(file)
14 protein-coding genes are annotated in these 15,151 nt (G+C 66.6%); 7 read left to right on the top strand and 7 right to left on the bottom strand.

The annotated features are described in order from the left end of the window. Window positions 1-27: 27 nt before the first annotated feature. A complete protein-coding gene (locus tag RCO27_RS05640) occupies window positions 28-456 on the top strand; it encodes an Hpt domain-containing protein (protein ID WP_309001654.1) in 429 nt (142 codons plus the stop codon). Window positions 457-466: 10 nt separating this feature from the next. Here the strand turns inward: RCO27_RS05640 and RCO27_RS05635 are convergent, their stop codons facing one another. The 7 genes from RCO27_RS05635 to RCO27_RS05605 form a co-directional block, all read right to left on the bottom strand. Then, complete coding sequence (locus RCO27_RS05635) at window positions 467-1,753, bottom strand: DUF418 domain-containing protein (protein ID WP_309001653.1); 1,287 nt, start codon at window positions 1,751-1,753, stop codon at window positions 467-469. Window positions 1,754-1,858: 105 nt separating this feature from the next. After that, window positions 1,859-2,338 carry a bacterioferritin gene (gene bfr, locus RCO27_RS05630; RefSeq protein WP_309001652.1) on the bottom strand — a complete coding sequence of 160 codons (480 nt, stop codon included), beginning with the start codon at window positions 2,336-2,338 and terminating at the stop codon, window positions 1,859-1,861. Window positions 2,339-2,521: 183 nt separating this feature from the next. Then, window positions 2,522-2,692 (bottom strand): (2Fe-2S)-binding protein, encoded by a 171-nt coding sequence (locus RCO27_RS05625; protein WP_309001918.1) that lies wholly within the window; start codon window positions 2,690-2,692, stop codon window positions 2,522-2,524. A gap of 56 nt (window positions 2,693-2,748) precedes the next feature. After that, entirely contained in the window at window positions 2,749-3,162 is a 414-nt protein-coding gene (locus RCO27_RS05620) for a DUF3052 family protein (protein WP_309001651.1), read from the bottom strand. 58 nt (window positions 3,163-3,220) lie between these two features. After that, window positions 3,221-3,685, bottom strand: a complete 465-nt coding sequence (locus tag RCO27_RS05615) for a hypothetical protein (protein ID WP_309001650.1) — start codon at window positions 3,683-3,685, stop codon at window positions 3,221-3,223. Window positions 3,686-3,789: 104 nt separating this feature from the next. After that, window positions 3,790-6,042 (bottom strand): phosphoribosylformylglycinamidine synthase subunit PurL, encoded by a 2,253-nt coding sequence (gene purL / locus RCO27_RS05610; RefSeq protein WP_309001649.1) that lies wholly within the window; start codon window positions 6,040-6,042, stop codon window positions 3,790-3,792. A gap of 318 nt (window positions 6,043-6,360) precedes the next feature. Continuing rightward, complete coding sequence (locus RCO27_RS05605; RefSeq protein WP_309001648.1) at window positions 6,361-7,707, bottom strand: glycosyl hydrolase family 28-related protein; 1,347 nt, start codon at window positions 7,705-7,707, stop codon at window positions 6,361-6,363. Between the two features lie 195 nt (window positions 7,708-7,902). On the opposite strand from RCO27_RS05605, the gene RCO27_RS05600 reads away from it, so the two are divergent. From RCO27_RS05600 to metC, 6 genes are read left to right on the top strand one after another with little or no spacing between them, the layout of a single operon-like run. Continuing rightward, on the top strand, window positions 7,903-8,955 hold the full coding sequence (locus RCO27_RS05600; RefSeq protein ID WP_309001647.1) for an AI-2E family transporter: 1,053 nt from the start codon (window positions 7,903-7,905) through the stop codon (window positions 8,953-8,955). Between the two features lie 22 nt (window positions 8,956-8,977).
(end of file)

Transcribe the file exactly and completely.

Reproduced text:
14 protein-coding genes are annotated in these 15,151 nt (G+C 66.6%); 7 read left to right on the top strand and 7 right to left on the bottom strand.

The annotated features are described in order from the left end of the window. Window positions 1-27: 27 nt before the first annotated feature. A complete protein-coding gene (locus tag RCO27_RS05640) occupies window positions 28-456 on the top strand; it encodes an Hpt domain-containing protein (protein ID WP_309001654.1) in 429 nt (142 codons plus the stop codon). Window positions 457-466: 10 nt separating this feature from the next. Here the strand turns inward: RCO27_RS05640 and RCO27_RS05635 are convergent, their stop codons facing one another. The 7 genes from RCO27_RS05635 to RCO27_RS05605 form a co-directional block, all read right to left on the bottom strand. Then, complete coding sequence (locus RCO27_RS05635) at window positions 467-1,753, bottom strand: DUF418 domain-containing protein (protein ID WP_309001653.1); 1,287 nt, start codon at window positions 1,751-1,753, stop codon at window positions 467-469. Window positions 1,754-1,858: 105 nt separating this feature from the next. After that, window positions 1,859-2,338 carry a bacterioferritin gene (gene bfr, locus RCO27_RS05630; RefSeq protein WP_309001652.1) on the bottom strand — a complete coding sequence of 160 codons (480 nt, stop codon included), beginning with the start codon at window positions 2,336-2,338 and terminating at the stop codon, window positions 1,859-1,861. Window positions 2,339-2,521: 183 nt separating this feature from the next. Then, window positions 2,522-2,692 (bottom strand): (2Fe-2S)-binding protein, encoded by a 171-nt coding sequence (locus RCO27_RS05625; protein WP_309001918.1) that lies wholly within the window; start codon window positions 2,690-2,692, stop codon window positions 2,522-2,524. A gap of 56 nt (window positions 2,693-2,748) precedes the next feature. After that, entirely contained in the window at window positions 2,749-3,162 is a 414-nt protein-coding gene (locus RCO27_RS05620) for a DUF3052 family protein (protein WP_309001651.1), read from the bottom strand. 58 nt (window positions 3,163-3,220) lie between these two features. After that, window positions 3,221-3,685, bottom strand: a complete 465-nt coding sequence (locus tag RCO27_RS05615) for a hypothetical protein (protein ID WP_309001650.1) — start codon at window positions 3,683-3,685, stop codon at window positions 3,221-3,223. Window positions 3,686-3,789: 104 nt separating this feature from the next. After that, window positions 3,790-6,042 (bottom strand): phosphoribosylformylglycinamidine synthase subunit PurL, encoded by a 2,253-nt coding sequence (gene purL / locus RCO27_RS05610; RefSeq protein WP_309001649.1) that lies wholly within the window; start codon window positions 6,040-6,042, stop codon window positions 3,790-3,792. A gap of 318 nt (window positions 6,043-6,360) precedes the next feature. Continuing rightward, complete coding sequence (locus RCO27_RS05605; RefSeq protein WP_309001648.1) at window positions 6,361-7,707, bottom strand: glycosyl hydrolase family 28-related protein; 1,347 nt, start codon at window positions 7,705-7,707, stop codon at window positions 6,361-6,363. Between the two features lie 195 nt (window positions 7,708-7,902). On the opposite strand from RCO27_RS05605, the gene RCO27_RS05600 reads away from it, so the two are divergent. From RCO27_RS05600 to metC, 6 genes are read left to right on the top strand one after another with little or no spacing between them, the layout of a single operon-like run. Continuing rightward, on the top strand, window positions 7,903-8,955 hold the full coding sequence (locus RCO27_RS05600; RefSeq protein ID WP_309001647.1) for an AI-2E family transporter: 1,053 nt from the start codon (window positions 7,903-7,905) through the stop codon (window positions 8,953-8,955). Between the two features lie 22 nt (window positions 8,956-8,977).